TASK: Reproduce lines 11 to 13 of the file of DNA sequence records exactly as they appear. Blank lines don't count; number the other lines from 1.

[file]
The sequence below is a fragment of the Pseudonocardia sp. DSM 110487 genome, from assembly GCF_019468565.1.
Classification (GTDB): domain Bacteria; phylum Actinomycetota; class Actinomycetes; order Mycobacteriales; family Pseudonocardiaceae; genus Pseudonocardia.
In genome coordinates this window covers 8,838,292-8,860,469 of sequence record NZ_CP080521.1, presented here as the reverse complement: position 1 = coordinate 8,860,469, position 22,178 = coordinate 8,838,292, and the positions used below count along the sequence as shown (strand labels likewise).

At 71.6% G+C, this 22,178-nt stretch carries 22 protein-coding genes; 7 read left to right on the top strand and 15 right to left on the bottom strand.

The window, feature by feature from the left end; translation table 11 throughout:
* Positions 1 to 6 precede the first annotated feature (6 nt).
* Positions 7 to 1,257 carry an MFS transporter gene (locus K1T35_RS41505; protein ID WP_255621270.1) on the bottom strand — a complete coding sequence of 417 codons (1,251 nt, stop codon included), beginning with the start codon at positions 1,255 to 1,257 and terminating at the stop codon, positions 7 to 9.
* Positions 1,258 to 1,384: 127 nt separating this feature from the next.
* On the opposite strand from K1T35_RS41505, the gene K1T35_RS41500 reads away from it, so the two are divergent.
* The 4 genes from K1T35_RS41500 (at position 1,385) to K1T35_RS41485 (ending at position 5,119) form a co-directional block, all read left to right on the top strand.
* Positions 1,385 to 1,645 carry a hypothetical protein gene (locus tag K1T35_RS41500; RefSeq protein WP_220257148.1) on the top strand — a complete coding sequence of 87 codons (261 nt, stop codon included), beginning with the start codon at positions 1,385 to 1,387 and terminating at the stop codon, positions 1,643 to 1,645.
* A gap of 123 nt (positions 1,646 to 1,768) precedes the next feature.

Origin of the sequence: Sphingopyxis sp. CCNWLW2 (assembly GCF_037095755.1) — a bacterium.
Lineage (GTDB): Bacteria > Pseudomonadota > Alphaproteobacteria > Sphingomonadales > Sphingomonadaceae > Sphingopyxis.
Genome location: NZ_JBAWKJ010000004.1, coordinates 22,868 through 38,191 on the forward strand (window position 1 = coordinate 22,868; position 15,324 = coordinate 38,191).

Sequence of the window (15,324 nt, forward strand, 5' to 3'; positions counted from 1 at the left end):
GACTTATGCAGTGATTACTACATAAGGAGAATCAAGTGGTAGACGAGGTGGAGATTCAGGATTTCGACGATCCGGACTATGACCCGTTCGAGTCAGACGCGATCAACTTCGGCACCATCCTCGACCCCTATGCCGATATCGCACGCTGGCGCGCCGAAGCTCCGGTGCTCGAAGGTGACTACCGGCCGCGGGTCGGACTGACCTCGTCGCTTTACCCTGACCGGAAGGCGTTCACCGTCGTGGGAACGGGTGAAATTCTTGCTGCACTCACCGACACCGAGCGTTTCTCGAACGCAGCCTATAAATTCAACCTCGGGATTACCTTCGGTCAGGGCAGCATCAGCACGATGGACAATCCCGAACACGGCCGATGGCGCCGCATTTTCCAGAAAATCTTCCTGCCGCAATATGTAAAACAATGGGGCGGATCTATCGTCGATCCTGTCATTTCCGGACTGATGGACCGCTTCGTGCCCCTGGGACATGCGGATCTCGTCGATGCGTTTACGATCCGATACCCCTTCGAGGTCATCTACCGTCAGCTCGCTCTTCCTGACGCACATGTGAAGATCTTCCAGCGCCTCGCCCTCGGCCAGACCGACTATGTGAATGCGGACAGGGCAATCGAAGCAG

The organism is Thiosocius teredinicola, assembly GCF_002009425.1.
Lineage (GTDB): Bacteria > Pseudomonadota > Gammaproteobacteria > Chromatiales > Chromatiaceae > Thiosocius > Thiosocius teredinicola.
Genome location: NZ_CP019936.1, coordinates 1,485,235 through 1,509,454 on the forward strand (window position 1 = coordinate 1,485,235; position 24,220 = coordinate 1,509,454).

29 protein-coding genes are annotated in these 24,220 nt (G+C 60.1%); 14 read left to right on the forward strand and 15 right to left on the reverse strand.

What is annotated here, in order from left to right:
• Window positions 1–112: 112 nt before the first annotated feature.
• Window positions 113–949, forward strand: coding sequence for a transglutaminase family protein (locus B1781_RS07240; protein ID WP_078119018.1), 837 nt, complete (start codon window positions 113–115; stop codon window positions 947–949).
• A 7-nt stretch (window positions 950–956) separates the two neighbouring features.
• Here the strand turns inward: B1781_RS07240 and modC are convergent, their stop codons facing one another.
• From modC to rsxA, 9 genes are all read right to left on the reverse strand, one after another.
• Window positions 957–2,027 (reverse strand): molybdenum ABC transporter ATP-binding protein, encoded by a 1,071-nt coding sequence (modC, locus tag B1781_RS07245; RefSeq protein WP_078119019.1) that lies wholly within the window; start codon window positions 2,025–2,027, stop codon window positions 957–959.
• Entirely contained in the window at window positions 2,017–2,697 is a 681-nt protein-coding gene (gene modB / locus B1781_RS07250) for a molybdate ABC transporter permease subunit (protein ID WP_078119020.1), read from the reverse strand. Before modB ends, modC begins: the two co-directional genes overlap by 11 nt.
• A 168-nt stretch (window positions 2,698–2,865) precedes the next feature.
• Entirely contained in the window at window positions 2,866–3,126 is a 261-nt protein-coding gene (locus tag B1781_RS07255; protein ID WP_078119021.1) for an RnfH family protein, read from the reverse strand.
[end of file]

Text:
* Positions 1,385 to 1,645 carry a hypothetical protein gene (locus tag K1T35_RS41500; RefSeq protein WP_220257148.1) on the top strand — a complete coding sequence of 87 codons (261 nt, stop codon included), beginning with the start codon at positions 1,385 to 1,387 and terminating at the stop codon, positions 1,643 to 1,645.
* A gap of 123 nt (positions 1,646 to 1,768) precedes the next feature.

Origin of the sequence: Sphingopyxis sp. CCNWLW2 (assembly GCF_037095755.1) — a bacterium.